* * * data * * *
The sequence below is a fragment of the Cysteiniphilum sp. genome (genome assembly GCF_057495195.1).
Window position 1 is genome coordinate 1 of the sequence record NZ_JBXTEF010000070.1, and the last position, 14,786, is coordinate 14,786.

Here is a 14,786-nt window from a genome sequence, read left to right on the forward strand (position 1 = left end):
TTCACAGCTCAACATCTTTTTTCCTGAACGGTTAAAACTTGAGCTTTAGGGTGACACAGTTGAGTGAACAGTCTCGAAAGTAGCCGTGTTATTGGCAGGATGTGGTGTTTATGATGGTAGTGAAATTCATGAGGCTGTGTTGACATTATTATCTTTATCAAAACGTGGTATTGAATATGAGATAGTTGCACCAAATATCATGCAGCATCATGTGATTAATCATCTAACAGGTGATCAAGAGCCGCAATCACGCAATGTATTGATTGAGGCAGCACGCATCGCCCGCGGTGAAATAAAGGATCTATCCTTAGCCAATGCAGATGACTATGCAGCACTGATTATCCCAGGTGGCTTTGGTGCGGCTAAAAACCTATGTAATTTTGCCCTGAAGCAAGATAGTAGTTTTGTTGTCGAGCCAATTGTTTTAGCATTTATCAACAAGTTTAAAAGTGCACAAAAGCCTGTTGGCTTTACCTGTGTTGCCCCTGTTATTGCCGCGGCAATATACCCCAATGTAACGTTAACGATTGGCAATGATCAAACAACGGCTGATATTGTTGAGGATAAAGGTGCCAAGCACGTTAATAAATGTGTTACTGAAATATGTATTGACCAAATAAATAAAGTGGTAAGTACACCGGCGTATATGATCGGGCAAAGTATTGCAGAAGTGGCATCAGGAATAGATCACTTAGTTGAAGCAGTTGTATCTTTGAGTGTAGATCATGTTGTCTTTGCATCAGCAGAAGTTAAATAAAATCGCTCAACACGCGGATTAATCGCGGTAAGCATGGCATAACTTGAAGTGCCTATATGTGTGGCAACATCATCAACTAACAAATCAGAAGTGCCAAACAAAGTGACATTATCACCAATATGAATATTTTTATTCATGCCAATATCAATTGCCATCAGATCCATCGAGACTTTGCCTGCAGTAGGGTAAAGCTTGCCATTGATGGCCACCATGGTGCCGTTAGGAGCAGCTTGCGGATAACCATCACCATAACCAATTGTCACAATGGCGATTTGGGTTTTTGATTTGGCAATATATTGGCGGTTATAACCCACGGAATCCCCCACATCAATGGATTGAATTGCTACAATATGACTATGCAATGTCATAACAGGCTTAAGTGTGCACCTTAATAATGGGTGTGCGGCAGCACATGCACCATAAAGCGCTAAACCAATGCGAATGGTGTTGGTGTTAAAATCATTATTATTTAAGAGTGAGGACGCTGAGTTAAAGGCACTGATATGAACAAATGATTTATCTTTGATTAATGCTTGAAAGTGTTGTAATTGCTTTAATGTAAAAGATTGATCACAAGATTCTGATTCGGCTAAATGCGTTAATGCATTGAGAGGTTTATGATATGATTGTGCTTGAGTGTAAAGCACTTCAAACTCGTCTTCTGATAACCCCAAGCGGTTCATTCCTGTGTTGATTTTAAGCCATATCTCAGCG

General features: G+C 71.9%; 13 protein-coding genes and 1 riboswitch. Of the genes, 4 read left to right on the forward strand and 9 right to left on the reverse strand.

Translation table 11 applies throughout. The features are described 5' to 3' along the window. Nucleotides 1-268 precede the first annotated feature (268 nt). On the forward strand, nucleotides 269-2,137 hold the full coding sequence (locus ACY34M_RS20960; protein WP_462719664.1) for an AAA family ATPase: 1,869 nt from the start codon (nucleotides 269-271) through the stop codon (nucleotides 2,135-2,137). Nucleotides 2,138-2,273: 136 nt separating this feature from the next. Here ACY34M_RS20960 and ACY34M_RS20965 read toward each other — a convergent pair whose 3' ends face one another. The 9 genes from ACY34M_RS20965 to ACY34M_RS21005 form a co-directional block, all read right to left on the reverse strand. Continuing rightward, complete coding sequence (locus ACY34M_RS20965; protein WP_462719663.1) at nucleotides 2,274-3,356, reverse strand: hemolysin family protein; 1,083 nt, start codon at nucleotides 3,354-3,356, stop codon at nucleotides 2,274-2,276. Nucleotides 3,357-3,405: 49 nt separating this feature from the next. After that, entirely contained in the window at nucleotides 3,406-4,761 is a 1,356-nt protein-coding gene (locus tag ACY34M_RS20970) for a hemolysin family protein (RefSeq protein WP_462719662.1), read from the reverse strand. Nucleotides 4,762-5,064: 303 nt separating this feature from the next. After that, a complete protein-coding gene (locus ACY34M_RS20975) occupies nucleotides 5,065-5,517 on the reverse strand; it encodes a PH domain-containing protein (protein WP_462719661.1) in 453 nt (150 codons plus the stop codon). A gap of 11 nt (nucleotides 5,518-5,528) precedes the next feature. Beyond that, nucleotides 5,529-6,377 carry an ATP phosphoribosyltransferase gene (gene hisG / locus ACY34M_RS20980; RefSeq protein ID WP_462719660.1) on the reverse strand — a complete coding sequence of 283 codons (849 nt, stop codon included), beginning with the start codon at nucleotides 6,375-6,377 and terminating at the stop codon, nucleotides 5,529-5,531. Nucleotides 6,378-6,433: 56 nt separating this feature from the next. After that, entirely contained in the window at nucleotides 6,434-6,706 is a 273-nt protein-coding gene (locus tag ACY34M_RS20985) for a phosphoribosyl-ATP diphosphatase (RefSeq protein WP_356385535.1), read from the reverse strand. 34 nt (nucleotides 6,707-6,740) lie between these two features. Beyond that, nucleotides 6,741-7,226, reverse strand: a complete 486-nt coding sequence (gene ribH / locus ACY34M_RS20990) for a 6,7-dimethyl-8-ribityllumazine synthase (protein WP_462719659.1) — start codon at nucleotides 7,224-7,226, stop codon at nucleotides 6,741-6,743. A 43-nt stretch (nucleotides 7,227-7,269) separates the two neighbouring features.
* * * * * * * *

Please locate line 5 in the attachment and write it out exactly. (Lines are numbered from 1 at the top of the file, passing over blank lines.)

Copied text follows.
General features: G+C 71.9%; 13 protein-coding genes and 1 riboswitch. Of the genes, 4 read left to right on the forward strand and 9 right to left on the reverse strand.